An enjoyable ride of just over 30 kilometres (19 miles) takes you from Jerez de la Frontera to the characterful city of Cádiz – one of Andalusia’s best-kept secrets. The route runs along well-maintained cycle tracks and greenways, giving you the chance to stop for sherry and tapas in El Puerto de Santa Maria, one of the three towns that constitute southern Spain’s famous “Sherry Triangle”.
From Jerez, it’s a 40-kilometre (25-mile) ride through vineyards and charming pueblos blancos to the spectacularly-appointed town of Arcos de la Frontera. Perched atop sheer cliffs overlooking the Guadalete valley, Arcos is a must-visit, boasting a magnificent Moorish castle and superb bars and restaurants – perfect places to refuel for the return ride to Jerez, along the banks of the Rio Guadalete.
The gorgeous seaside town of Sanlúcar de Barrameda is the third point of Andalusia’s “Sherry Triangle” (along with Jerez and El Puerto de Santa Maria). It’s reached by a mainly flat, undemanding ride of about 30 kilometres (19 miles) that gives you opportunity to admire the region’s vineyards and olive groves. When in Sáncluar, enjoy a glass of manzanilla, a pale, dry sherry that’s only made in Sanlúcar.
For a longer route that could be split over two days (perhaps with an overnight stop in Bornos, where you’ll find some magnificent Renaissance buildings), cycle from Jerez to the incomparable town of Ronda. The ride is about 120 kilometres (75 miles) long, taking around eight hours in total – or four hours a day if you’re splitting it – with a final section that curves around the northern tip of the stunning Grazalema natural park.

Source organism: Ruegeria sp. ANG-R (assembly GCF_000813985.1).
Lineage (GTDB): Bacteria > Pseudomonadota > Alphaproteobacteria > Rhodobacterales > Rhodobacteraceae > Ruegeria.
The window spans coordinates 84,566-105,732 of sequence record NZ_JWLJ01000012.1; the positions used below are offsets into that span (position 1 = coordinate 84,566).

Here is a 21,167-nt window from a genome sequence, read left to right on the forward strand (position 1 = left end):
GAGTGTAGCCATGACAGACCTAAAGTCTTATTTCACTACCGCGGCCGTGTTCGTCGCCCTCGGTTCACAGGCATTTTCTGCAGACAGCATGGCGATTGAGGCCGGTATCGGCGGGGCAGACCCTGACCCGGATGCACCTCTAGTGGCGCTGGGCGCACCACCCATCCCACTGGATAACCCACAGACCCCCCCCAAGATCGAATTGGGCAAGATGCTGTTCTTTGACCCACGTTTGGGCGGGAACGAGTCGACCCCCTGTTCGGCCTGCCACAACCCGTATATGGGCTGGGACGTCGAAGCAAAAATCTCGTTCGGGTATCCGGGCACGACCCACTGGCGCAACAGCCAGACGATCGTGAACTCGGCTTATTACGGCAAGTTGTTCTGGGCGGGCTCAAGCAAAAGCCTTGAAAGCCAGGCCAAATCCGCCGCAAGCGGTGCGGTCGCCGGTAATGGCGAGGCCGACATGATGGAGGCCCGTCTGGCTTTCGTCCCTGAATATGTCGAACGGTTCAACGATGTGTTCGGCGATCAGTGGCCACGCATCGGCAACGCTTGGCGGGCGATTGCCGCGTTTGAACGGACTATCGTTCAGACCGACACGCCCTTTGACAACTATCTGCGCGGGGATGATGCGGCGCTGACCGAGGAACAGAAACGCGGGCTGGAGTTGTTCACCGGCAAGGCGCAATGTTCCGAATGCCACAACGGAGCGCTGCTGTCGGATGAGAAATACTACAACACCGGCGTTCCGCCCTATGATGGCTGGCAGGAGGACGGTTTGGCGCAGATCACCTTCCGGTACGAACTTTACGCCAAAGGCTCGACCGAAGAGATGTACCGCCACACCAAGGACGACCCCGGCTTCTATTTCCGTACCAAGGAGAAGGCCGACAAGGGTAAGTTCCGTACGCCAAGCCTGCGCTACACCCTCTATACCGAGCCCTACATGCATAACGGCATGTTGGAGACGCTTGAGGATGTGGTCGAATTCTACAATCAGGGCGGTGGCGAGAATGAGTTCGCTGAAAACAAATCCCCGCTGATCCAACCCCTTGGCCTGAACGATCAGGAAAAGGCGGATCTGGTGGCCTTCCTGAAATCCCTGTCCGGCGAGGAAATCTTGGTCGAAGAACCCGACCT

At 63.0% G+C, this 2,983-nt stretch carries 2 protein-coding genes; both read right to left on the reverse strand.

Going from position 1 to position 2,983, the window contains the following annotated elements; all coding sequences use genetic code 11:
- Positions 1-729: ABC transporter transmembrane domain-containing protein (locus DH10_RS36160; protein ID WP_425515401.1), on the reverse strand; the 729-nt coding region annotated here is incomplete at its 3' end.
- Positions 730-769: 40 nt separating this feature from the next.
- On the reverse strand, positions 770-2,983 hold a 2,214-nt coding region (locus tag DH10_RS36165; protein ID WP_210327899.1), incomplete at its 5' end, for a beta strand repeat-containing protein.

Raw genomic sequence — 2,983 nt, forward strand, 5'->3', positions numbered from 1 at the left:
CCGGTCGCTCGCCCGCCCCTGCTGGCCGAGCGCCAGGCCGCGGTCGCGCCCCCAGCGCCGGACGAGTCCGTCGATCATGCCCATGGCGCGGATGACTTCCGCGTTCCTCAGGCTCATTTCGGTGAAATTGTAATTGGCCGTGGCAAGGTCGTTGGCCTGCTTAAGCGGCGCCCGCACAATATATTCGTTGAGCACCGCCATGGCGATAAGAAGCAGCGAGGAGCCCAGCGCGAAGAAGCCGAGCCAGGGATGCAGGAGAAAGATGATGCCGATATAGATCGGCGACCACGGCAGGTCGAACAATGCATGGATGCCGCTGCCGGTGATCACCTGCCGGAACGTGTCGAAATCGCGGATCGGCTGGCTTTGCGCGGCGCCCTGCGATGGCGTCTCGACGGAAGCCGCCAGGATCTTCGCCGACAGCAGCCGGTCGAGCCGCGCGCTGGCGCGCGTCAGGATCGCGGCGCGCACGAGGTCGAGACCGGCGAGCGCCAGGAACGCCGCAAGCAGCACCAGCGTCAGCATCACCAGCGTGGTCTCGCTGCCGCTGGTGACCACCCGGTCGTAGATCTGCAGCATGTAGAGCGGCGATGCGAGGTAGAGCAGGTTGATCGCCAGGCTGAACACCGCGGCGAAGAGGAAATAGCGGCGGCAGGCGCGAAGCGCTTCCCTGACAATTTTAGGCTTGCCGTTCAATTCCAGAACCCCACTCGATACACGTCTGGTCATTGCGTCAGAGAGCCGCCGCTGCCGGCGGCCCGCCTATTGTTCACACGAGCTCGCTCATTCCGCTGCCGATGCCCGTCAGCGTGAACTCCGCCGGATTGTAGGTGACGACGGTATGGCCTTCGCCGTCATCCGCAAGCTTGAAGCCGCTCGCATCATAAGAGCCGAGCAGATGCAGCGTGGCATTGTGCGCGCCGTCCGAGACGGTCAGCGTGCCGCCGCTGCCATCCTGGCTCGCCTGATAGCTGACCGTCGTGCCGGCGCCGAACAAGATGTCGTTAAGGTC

Along with Jerez and Sanlúcar, El Puerto de Santa Maria forms Spain’s “Sherry Triangle”. This charming little town is only about an hour’s bike ride from Jerez, with a final stretch that takes you through vineywards growing the palomino grape, so essential for the dry sherry, or fino, that’s made here. Before cycling back, take a tour of the Osborne or Luis Caballero bodegas, which include sherry tastings.
For a great day’s cycling, head to the beautiful walled city of Lebrija, located in the neighbouring province of Seville. Reached by a 90-minute (30 kilometre (19 miles)) ride through undulating countryside, this attractive town is home to some notable 16th and 17th century churches. After checking them out, relax with a tapa of snails (caracoles, the local speciality) with a glass of sherry, before heading back to Jerez.
Cádiz province boasts one of most spectacular bike rides in Spain – a 35-kilometre (28-mile) route that runs through Andalusia’s most untamed countryside. The Via Verde de la Sierra – part of a 2,000-kilometre (1,243-mile) network of abandoned rail tracks that has recently been restored for cyclists – starts in Puerto Serrano (a fifty-minute drive from Jerez) and leads to Olvera, passing though meadows, tunnels, tranquil valleys and along riverbanks along the way. Unforgettable.